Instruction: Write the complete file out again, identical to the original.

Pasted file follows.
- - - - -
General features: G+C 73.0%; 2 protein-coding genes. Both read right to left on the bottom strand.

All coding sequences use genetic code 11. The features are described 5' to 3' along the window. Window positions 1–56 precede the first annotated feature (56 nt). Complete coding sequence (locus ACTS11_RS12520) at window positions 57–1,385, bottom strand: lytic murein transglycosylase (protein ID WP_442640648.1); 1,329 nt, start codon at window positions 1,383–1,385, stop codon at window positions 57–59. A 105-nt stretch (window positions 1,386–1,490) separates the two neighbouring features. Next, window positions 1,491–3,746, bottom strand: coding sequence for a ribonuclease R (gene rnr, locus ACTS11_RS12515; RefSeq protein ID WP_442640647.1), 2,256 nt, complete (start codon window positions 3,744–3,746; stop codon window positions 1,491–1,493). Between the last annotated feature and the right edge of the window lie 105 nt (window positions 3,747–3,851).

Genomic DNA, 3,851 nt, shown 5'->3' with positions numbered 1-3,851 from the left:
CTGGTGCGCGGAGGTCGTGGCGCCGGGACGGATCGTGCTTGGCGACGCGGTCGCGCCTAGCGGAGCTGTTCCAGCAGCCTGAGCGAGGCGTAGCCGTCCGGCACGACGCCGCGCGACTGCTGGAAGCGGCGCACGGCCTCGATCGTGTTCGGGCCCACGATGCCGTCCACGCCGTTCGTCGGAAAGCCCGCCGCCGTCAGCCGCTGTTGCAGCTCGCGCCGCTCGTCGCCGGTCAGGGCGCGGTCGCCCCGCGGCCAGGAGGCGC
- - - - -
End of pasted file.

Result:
General features: G+C 73.0%; 2 protein-coding genes. Both read right to left on the bottom strand.

All coding sequences use genetic code 11. The features are described 5' to 3' along the window. Window positions 1–56 precede the first annotated feature (56 nt). Complete coding sequence (locus ACTS11_RS12520) at window positions 57–1,385, bottom strand: lytic murein transglycosylase (protein ID WP_442640648.1); 1,329 nt, start codon at window positions 1,383–1,385, stop codon at window positions 57–59. A 105-nt stretch (window positions 1,386–1,490) separates the two neighbouring features. Next, window positions 1,491–3,746, bottom strand: coding sequence for a ribonuclease R (gene rnr, locus ACTS11_RS12515; RefSeq protein ID WP_442640647.1), 2,256 nt, complete (start codon window positions 3,744–3,746; stop codon window positions 1,491–1,493). Between the last annotated feature and the right edge of the window lie 105 nt (window positions 3,747–3,851).

Genomic DNA, 3,851 nt, shown 5'->3' with positions numbered 1-3,851 from the left:
CTGGTGCGCGGAGGTCGTGGCGCCGGGACGGATCGTGCTTGGCGACGCGGTCGCGCCTAGCGGAGCTGTTCCAGCAGCCTGAGCGAGGCGTAGCCGTCCGGCACGACGCCGCGCGACTGCTGGAAGCGGCGCACGGCCTCGATCGTGTTCGGGCCCACGATGCCGTCCACGCCGTTCGTCGGAAAGCCCGCCGCCGTCAGCCGCTGTTGCAGCTCGCGCCGCTCGTCGCCGGTCAGGGCGCGGTCGCCCCGCGGCCAGGAGGCGC